8. In October 2011, the Council discussed a special guardianship order (SGO). The Council explained what this meant to Miss X. The Council noted Miss X agreed she wanted to pursue this option.
  9. Between October 2011 and May 2012, A remained on a child protection plan. The records showed Miss X’s involvement with professionals was intermittent. Records noted Miss X had confirmed she would contest the plan for a residence order.
  10. In June 2012, the Council identified A should have been considered a looked after child under section 20. The Council informed Miss X of the fact A was a looked after child and that his placement with his maternal grandmother was a friends and family foster placement. Miss X did not challenge the Council about A’s placement but confirmed she did want A to be in her care.
  11. In July 2012, Miss X gave the Council consent for A to remain living with his maternal grandmother. Miss X continued to have supervised contact with A twice a week.
  12. In August 2012, it was noted Miss X had missed some contact sessions with A. There was also evidence of the Council trying to contact Miss X unsuccessfully.
  13. In January 2013, Miss X told the Council she wanted A returned to her care. The Council told her it was supporting a residence order to the maternal grandmother. The Council asked her to visit to discuss the matter further. Miss X did not show up to this meeting.
  14. Between January and August 2013, the Council struggled to keep in contact with Miss X. She also missed various appointments with other services. It is unclear from the records whether Miss X had contact with A during this period. However, the Council had not stopped contact sessions.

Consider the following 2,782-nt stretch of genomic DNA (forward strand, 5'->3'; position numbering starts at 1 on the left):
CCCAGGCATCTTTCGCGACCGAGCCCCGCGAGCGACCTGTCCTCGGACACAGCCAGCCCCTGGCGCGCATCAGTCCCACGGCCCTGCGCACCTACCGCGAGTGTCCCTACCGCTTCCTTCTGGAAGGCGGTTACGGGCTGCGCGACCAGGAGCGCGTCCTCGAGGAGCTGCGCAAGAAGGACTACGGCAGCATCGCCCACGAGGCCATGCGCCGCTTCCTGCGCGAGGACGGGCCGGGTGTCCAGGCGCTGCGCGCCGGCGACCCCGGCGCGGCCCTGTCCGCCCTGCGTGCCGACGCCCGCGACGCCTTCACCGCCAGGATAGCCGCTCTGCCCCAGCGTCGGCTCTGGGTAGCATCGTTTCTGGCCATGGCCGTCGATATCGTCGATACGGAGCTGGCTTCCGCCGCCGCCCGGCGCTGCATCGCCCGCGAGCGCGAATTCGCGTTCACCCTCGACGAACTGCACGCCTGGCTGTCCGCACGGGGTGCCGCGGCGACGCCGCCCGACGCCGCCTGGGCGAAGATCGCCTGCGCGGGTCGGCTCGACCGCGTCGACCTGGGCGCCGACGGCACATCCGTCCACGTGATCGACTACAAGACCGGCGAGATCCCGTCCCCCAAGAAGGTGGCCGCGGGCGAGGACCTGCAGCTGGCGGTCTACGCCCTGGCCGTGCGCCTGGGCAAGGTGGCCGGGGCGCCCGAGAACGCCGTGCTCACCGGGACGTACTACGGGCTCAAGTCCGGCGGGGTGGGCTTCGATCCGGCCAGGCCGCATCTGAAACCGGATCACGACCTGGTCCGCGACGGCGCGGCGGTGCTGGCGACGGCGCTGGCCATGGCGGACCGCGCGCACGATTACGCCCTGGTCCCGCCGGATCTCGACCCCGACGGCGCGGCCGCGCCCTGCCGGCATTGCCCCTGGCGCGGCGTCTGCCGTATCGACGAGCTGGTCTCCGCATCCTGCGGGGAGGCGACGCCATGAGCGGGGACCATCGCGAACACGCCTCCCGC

15. In October 2013, records noted Miss X had said she would contest the SGO. At the end of October 2013, the court granted the SGO to A’s maternal grandmother.

Analysis

No court order between 2010 and 2013

  1. It is clear from the evidence the Council did not have any court orders in place for A’s placement with his maternal grandmother.
  2. It is also clear the Council recognised, in June 2012, it should have considered A a looked after child under section 20 of the Children’s Act 1989 when he was first placed with his grandmother in October 2010. This is fault. The Council recognised this fault and acted quickly to rectify this by recognising A as a looked after child in July 2012. This action was appropriate.
  3. However, I do not consider the fault identified caused Miss X any injustice. This is because there is no evidence Miss X tried to challenge the Council about A’s placement between 2010 and 2012. Miss X said she did tell the Council she wanted A back in her care. I do not dispute this as the records showed she had raised this with the Council. However, if Miss X felt the Council had been wrong to keep A from her, she could have raised a complaint about the Council’s actions.